Safiyya Daba, a Nigerian amateur photographer cum techie, was one of the winners at the recently held Agenda 2063 Africa Photojournalism Awards, an initiative of African Women in Media (AWiM), in collaboration with African Union and German Agency for International Cooperation (GIZ/GmbH)
By Adam Alqali
When Safiyya Daba, a trained nurse turned rookie photographer, shot her would-be award-winning photograph at the onset of the 2019 harmattan season in remote rural parts of Kano, Nigeria’s second city, she had no inkling how far the picture would travel and how it was going to transform her amateur photography carrier.
Daba’s snapshot of a shirtless teenage boy scooping water from a stream in rural Kano eventually won in the Agriculture, Rural Environment, Land Rights and Skills Development Category of the Agenda 2063 Africa Photojournalism Awards for African Female Journalists. The Awards is an initiative of the African Women in Media (AWiM), an international nonprofit focused on impacting the way media functions in relation to African women, in collaboration with the African Union and the German Corporation for International Cooperation (GIZ/GmbH).
Now in her mid-twenties, the cub photographer had in 2020 graduated with Bachelor of Science in Nursing from the Maryam Abacha American University of Niger (MAAUN) in Maradi, around 150 miles northwest of Kano across the border in Niger Republic. A passionate techie, Daba is a member of Google Developer Groups (GDGs), a cluster of developers interested in Google’s developer technology. She also leads the Women Techmakers initiative in Kano; created by Google to provide visibility, community, and resources for women in technology.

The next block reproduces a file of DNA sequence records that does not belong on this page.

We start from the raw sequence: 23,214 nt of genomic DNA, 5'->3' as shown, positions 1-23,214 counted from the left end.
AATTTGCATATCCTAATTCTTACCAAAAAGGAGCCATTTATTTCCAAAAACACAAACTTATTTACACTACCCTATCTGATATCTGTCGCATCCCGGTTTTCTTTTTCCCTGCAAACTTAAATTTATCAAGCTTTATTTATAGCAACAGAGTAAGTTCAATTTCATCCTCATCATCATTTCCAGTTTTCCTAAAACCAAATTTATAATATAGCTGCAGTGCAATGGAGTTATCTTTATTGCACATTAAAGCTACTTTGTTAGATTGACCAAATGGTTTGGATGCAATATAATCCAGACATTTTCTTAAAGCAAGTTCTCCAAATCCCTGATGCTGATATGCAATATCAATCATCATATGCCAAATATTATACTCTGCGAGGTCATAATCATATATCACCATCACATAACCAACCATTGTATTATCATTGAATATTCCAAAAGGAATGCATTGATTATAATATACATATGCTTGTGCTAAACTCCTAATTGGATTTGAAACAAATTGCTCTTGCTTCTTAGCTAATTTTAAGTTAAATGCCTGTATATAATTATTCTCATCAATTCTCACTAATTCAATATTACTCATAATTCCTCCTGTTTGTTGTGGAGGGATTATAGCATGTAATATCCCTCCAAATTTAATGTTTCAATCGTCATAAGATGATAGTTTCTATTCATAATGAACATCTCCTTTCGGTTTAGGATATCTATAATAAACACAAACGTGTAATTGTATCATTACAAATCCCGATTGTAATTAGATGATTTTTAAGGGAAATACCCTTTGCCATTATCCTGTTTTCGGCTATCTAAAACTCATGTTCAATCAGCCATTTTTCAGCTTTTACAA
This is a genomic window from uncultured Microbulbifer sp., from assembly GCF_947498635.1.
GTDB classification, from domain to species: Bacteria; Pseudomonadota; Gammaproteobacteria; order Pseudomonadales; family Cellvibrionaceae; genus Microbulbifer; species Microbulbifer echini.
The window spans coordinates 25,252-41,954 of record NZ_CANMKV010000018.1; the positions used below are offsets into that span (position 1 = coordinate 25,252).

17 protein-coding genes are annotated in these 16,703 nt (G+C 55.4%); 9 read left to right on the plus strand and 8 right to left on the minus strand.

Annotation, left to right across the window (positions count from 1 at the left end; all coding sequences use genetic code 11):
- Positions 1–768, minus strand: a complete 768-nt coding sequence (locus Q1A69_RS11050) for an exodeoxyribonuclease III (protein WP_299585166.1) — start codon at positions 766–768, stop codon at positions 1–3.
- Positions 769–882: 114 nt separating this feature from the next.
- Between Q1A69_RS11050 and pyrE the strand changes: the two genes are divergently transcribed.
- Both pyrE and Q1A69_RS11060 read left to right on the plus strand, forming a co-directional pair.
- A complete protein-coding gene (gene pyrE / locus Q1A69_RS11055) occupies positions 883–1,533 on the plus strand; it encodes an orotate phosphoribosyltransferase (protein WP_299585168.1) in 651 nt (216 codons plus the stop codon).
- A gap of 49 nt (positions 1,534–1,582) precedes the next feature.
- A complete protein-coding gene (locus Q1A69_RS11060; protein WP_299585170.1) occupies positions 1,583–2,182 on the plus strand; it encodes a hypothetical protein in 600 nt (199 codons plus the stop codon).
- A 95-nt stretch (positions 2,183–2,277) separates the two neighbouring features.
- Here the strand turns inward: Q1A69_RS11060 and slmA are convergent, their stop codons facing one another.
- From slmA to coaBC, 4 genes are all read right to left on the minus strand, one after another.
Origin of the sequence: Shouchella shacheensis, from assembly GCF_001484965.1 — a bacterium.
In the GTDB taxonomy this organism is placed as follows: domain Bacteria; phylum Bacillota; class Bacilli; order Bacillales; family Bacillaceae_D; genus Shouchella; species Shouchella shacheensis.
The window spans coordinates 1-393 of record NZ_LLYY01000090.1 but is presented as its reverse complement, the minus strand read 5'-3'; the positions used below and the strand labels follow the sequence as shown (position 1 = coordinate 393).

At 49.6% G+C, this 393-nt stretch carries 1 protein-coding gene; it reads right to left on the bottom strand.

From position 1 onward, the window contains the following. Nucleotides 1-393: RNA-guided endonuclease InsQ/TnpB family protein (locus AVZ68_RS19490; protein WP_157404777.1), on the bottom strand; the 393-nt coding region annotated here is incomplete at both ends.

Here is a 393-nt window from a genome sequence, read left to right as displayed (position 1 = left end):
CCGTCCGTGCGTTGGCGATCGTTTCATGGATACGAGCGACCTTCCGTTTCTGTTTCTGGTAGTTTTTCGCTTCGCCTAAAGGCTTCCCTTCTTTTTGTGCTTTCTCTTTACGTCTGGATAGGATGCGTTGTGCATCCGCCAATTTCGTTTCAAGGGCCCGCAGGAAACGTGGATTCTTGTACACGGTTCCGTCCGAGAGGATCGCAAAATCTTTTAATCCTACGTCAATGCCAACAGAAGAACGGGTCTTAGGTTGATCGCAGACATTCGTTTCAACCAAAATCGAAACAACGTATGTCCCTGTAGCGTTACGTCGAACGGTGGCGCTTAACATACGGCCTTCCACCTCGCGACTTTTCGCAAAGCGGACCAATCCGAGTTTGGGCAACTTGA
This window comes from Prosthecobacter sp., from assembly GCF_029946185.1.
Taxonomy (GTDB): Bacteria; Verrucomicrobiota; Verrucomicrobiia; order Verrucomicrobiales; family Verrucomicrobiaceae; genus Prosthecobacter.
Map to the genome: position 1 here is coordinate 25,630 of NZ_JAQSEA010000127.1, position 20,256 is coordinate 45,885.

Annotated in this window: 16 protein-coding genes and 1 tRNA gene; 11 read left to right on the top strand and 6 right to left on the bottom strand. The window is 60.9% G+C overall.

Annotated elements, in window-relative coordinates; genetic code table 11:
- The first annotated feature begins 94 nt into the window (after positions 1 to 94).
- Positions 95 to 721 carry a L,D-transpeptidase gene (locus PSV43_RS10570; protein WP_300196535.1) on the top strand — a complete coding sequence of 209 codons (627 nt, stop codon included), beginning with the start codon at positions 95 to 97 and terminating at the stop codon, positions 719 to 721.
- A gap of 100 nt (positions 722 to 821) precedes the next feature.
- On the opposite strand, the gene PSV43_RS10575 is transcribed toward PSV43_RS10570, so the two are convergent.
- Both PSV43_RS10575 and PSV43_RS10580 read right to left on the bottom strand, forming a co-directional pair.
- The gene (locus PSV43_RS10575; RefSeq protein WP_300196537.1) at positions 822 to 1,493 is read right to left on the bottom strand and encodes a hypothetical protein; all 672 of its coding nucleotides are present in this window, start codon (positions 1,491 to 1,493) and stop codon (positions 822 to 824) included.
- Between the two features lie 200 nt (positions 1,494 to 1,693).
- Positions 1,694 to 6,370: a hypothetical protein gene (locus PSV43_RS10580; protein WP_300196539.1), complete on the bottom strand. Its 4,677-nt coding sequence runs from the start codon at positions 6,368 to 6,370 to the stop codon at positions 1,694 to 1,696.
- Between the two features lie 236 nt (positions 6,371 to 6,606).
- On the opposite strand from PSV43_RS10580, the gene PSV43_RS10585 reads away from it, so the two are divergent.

From Nursing to Photography
Although she majored in clinical nursing at the university, Daba’s passion was far away from the hospital; she subsequently found herself in vocations that are not even remotely connected to her course of specialization. “Nursing was my major at Maryam Abacha American University of Niger (MAAUN) but it wasn’t my major at heart. My mum wanted me to read something to do with health sciences. I dropped nursing to join the tech ecosystem for the passion I have for Information Technology,” the registered nurse told African Newspage.
As fate would have it, in November 2019 Daba became one of twenty select young people from across Northern Nigeria to participate in a 5-day photo-camp in Kano, led by world-renowned National Geographic (NG) photographers. The participants were trained in media literacy, storytelling, digital photography as well as photojournalism, as part of the Visual Storytelling Fellowship by the global nonprofit Equal Access International (EAI), aimed at empowering the region’s youth to become engaged citizens, visual storytellers, and peacebuilders.
Daba’s participation in the photo-camp ignited an undying passion for photography in her. “Most of our facilitators were women, seeing how far they had gone in their photography carriers inspired me to begin to take pictures in my community. I decided not to let others tell our story but to tell it from my own perspective. Therefore, immediately after my training with National Geographic, I decided to embark on a tour around Kano state, to learn about the communities and take as many pictures as I could,” she recalls.
It was in the course of her photography tour around Kano that Daba shot her award-winning picture of the teenage boy fetching water from a stream to water his family’s plantation in Takai, 50 miles east of Kano.
The Agenda 2063 Africa Photojournalism Awards